If there’s one overly underrated design element, it’s the power of type. The style, arrangement, and appearance of your text can make or break the visual appeal of your content.
Unfortunately, designers still make common typography mistakes that undermine their work’s effectiveness. From choosing the wrong font to poor line spacing, we’ll discuss five costly typography mistakes and offer tips on how to avoid them.
- Choosing the Wrong Font
The wrong font makes your message unclear, unattractive, and hard to read for your audience. For example, suppose you’re designing a law firm website and choose the Comic Sans font. It may look unprofessional and untrustworthy to your clients, undermining your credibility because Comic Sans is commonly used in children’s books or birthday party invitations. Similarly, say you’re designing a poster for a nightclub event and choose a traditional serif font. This font is typically associated with newspapers and academic journals, conveying the wrong vibe for a nightclub. Instead, a bold and modern sans-serif font is more appropriate to convey a sense of energy and excitement.
What message do you wish to convey with your design? Is it formal or informal? Serious or playful? Answering these questions may help you narrow down your font options. Likewise, consider your target audience and the font type they would likely respond to. For instance, you may need a more traditional and easy-to-read font if your audience is older.
- Using Multiple Fonts
Multiple fonts can be a great way to add visual interest and personality to your project, but you must be consistent to avoid a confusing and cluttered design. Using too many different fonts makes your design look busy and overwhelming. Instead, limit yourself to a few well-chosen options that pair well together. Too similar fonts are also difficult to distinguish between headings and body text. Choose fonts with different sizes and styles and use them consistently throughout the project to create a cohesive and unified design.
To use fonts consistently, consider their family, size, weight, and style, ensuring they pair well together and are easy to read.
- Ignoring Hierarchy
Hierarchy is the visual organization of elements in a design that create a sense of order and importance. Without it, your audience can’t understand your message or navigate the design effectively.
Giving all elements equal importance is a rookie mistake that may overwhelm the viewer as they navigate your site. Take a presentation slide with the same font size and weight throughout the project, for example. Viewers may have trouble knowing the most relevant points to the overall message, confusing them and misleading their focus. Establishing a clear hierarchy using different font sizes and weights guides the viewer’s eye and ensures they’re attentive to your message.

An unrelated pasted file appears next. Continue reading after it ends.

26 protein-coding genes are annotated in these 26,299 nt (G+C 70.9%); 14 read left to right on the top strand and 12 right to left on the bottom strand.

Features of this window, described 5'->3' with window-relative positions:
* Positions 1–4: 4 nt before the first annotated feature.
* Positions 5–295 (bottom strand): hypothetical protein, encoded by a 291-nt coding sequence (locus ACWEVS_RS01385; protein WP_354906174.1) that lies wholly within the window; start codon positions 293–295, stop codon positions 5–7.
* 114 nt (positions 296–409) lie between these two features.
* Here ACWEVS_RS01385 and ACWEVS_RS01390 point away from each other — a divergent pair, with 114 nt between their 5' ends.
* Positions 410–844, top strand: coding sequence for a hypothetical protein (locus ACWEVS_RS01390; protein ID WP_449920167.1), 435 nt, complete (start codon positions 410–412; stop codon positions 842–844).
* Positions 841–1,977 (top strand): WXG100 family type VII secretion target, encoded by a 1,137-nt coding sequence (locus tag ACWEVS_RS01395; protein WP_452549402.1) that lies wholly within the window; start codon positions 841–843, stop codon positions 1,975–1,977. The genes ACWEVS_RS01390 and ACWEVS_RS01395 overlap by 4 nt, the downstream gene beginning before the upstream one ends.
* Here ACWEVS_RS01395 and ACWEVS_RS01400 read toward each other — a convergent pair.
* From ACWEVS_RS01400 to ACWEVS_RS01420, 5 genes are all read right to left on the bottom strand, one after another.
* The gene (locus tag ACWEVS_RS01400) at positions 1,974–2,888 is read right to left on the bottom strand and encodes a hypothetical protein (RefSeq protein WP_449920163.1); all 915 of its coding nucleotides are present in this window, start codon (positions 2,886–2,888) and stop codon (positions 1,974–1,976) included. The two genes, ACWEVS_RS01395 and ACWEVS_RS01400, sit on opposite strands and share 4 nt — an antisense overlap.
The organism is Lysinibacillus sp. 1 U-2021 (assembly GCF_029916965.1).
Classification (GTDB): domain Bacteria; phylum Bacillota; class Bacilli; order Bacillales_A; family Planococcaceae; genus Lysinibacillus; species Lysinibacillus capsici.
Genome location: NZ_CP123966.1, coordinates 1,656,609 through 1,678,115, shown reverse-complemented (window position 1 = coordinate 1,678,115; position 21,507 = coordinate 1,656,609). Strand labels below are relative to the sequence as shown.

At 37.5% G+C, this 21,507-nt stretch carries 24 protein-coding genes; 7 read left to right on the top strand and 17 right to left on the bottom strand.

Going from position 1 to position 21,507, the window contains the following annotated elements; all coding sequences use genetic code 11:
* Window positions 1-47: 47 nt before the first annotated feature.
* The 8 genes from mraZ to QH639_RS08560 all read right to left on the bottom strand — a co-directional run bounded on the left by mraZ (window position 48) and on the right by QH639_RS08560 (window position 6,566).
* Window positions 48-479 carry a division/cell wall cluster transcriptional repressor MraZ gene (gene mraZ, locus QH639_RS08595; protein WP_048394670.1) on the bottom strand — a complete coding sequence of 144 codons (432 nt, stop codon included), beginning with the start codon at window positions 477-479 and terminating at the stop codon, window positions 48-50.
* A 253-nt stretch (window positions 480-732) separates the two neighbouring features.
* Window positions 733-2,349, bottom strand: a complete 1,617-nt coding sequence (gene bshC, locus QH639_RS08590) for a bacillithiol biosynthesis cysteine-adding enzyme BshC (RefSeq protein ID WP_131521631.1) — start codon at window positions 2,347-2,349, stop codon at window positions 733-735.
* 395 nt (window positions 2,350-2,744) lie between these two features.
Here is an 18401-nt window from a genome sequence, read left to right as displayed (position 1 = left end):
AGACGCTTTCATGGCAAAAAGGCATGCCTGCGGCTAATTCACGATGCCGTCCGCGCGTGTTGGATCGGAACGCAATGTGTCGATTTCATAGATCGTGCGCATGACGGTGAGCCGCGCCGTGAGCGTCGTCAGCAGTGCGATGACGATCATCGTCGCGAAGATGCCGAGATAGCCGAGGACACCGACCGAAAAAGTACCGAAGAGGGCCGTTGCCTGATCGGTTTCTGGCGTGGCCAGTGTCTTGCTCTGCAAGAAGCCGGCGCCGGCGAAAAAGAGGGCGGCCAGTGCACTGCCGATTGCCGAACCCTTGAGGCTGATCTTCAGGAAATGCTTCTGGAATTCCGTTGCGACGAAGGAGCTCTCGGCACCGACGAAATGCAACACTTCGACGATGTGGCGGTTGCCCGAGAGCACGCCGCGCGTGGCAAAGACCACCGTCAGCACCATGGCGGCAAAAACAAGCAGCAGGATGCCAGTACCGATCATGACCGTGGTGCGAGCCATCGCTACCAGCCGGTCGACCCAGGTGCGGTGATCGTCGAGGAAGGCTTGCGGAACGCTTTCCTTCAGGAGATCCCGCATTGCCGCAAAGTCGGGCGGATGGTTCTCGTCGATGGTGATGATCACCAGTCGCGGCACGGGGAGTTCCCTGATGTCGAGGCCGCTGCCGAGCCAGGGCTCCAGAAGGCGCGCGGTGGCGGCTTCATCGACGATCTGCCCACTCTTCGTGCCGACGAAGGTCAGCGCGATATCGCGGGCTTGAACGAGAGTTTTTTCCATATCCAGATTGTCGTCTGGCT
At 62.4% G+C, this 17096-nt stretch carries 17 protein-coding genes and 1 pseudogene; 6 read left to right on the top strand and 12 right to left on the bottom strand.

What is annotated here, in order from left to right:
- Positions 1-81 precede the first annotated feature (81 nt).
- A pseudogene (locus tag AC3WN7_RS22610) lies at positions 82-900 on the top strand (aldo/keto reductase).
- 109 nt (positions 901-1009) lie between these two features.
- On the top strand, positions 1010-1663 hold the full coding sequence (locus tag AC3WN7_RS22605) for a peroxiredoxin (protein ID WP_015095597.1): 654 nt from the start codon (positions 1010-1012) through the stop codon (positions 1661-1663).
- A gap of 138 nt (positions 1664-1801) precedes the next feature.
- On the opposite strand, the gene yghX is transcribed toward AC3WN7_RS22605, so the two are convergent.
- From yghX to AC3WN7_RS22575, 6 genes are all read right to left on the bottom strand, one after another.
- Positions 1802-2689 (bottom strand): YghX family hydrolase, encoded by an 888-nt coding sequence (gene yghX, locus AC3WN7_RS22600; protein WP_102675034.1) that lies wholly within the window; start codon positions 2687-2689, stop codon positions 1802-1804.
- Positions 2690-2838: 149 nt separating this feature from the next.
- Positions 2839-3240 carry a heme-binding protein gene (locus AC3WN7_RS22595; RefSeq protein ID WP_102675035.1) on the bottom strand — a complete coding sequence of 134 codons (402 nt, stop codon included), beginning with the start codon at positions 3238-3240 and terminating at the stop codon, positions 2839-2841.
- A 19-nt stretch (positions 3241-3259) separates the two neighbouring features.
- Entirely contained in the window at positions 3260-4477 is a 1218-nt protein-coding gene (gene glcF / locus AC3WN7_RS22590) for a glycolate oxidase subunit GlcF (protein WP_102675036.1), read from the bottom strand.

- Improper Font Scaling
Proper font scaling ensures your text is legible, readable, and attractive to viewers. However, using too small or too large fonts causes inconsistency and a lack of hierarchy. For instance, a font size that’s too small for mobile screens is difficult to read, while one that’s too large can overwhelm the viewer and take up too much space, creating a cluttered design. Similarly, developing a clear hierarchy and guiding your viewer’s attention may be difficult if all your headings and subheadings have the same font size.
Consider the medium and audience for your design to scale fonts properly. For example, a large font size is suitable in print design to ensure legibility, while a smaller one is more appropriate in a digital design.
- Poor Line Spacing
Line spacing/reading is the vertical space between lines of text, and proper leading improves readability, legibility, and overall content appeal.
When lines of text are too close to each other, they become difficult to read. On the other hand, if the spacing is too wide, readers may have trouble tracking the text from one line to the next. Similarly, different fonts require different line spacing to ensure text is readable and legible. For instance, a large font size needs more line spacing to prevent overcrowding the text, while a smaller font size requires less pacing to make the text more readable.
Pay attention to the overall layout and adjust the spacing to avoid these mistakes. You can also experiment with different leading options to get the optimal balance between legibility, readability, and aesthetics.
Avoid Text Overload
Good typography can set you apart in today’s highly competitive world, where attention spans are short, whether conveying a message, attracting customers, or promoting a product or service. And if you need a Sydney graphic designer, ensure you find one who pays attention to typography and has experience creating visually attractive designs that resonate with your target audience. Request a Revision Approve